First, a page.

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Articles » Multiple gestations » Twin reversed arterial perfusion syndrome

2002-09-10-10 © Heredia www.thefetus.net/


TRAP sequence, embolization

Fernando Heredia, M.D., Victor Quiroz, M.D.


Departamento de Obstetricia y Ginecología, Facultad de Medicina, Universidad de Concepción.
Servicio de Obstetricia y Ginecología, Hospital Guillermo Grant Benavente, Concepción, Chile.

Case report:

This is a 25-year-old G2P1, who was referred to our center at 14 weeks of gestation, after an outside scan suggested the death one twin.
Our diagnosis was a twin gestation complicated by TRAP sequence with an acardic-acephalus twin. We decided to observe sonographically the evolution of this pregnancy.
At 16 weeks of gestation the acardic twin had grown rapidly reaching  a 70% of the weight of the pump twin. There was no polyhydramnios at that time, but heart failure was probably imminent.

The acardiac twin is on the left. Note the large acardiac compared to the pump twin.

The next set of images show the acardic-acephalus in detail at 17 weeks: severe edema, cystic hygromas and apparently normal lower limbs.

22 weeks: Acute polyhydramnios (AFI= 26, deepest amniotic pocket >12 cm).

The following image demonstrates the short cord, giving the acardic fetus the appearance of being hanged from its placental insertion. Also, note the reversed perfusion in the umbilical artery (blue going away from the transducer).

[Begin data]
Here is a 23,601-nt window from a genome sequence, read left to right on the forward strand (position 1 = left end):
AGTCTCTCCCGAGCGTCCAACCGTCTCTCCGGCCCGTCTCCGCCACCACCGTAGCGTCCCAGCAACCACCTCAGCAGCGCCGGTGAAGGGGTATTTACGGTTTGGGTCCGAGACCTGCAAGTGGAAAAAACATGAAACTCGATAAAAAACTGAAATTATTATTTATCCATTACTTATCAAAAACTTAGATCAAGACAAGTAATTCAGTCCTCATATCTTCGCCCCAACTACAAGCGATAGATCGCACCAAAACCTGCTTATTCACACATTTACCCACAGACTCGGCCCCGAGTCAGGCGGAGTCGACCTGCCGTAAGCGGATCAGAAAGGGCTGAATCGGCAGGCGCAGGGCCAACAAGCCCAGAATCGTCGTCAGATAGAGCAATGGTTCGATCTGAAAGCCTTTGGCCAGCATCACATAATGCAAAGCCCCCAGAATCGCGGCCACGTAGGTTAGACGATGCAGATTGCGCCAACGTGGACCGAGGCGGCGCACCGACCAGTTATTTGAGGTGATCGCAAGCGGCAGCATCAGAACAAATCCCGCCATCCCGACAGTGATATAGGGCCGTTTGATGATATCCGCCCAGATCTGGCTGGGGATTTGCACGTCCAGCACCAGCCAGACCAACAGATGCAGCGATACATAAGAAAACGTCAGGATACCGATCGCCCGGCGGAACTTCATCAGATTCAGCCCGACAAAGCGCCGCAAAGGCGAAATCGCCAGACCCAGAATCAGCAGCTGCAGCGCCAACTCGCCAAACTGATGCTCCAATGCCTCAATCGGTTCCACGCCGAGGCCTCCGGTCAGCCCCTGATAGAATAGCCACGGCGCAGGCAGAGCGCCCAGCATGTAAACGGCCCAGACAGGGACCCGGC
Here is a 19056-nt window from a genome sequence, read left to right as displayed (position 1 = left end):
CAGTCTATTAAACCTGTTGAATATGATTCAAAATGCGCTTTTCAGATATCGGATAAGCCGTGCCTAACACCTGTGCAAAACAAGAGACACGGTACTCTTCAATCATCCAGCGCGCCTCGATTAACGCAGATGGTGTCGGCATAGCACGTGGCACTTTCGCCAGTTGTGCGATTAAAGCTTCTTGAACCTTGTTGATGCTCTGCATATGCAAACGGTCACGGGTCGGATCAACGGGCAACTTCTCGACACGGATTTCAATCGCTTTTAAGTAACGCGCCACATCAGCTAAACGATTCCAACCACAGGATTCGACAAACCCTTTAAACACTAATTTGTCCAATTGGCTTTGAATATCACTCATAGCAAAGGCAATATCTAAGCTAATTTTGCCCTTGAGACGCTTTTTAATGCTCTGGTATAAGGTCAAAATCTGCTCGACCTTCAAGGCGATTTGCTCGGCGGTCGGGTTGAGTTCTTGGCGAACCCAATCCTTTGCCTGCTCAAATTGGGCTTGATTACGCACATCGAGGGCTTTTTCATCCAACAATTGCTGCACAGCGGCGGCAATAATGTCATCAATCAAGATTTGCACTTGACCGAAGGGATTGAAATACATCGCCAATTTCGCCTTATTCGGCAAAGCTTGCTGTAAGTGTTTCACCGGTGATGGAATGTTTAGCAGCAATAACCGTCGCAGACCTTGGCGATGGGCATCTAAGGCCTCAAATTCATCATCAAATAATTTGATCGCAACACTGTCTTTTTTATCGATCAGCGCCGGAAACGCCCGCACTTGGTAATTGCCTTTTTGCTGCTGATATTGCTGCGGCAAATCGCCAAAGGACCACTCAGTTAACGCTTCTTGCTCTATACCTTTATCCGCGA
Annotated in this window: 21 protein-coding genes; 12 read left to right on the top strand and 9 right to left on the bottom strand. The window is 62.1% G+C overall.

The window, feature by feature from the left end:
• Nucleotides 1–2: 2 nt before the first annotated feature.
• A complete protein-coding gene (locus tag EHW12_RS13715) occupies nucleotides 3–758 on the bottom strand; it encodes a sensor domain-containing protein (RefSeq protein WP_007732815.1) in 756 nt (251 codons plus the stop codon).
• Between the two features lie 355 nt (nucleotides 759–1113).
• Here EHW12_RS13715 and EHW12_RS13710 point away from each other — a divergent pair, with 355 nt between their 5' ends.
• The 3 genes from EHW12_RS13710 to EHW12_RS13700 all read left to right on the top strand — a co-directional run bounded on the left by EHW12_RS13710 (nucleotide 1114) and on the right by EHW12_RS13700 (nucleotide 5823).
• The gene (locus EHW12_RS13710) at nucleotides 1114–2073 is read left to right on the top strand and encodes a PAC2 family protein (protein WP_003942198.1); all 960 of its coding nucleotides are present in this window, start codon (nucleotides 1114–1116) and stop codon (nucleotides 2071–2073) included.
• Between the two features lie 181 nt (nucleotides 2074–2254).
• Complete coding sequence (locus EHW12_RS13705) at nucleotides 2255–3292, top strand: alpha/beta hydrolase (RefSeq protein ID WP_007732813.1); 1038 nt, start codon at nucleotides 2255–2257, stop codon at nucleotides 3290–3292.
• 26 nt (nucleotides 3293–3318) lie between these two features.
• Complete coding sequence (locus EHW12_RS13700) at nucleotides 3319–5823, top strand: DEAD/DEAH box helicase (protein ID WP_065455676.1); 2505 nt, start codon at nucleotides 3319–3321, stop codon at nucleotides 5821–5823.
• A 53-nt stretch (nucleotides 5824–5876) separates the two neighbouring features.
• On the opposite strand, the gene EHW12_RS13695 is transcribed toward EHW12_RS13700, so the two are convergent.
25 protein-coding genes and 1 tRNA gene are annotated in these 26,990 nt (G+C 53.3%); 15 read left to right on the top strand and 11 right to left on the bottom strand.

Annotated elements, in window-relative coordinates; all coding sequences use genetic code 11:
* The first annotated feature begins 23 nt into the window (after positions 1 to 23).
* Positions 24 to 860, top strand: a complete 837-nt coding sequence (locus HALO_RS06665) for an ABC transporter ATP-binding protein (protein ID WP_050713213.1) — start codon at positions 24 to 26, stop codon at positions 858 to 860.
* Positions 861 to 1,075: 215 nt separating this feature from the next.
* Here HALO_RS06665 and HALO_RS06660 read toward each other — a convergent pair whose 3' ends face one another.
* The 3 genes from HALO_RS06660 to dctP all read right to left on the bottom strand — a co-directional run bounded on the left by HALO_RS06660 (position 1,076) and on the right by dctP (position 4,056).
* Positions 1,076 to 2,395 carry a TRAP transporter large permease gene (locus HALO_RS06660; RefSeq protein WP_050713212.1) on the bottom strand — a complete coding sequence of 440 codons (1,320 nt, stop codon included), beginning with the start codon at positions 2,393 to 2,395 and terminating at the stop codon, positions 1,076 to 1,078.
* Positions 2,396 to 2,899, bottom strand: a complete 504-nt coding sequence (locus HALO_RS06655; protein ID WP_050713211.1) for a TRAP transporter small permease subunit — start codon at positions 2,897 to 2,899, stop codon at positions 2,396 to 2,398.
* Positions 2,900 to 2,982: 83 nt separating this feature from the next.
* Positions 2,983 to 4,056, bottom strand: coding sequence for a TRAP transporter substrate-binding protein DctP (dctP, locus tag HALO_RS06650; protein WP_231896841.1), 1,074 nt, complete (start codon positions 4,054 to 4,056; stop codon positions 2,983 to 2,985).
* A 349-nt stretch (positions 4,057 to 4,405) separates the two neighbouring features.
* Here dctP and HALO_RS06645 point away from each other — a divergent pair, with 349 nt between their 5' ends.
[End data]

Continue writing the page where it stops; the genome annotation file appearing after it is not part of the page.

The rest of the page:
There are also 2 video clips available that show the proximity of both cord insertions and how the acardic fetus moved it’s feet.
Video clip-1  
Video clip-2

After discussing the situation with both parents, we performed a percutaneous intra fetal embolization with absolute ethylic alcohol. The procedure was guided by Doppler ultrasound. No previous amniodrainage was performed nor digitalin were given to the mother.


This is the video clip which shows all the process of embolization and the “white out effect” with interruption of the acardic’s circulation.
The pump twin showed a transient bradycardia, which lasted only 3 minutes. (1st minute: 45 - 60 b.p.m.; 2nd minute: 55 - 80 b.p.m.; 3rd  minute 115-130 b.p.m.) No other immediate heart failure signs after the procedure appeared. 8 hours later the pump twin remained alive, with normal umbilical artery doppler. However, 15 hours later, the pump twin was found dead.

Labor was induced and 10 hours later both fetuses were vaginally delivered with no complications for the mother. The acardic fetus weighted 450 gr and the pump twin 480 gr. The placenta weighted 500 gr.
Pathological analysis of the pump twin’s cord showed acute sclerosis signs which confirmed our suspicion that alcohol was also delivered to the normal twin thus resulting on his death.

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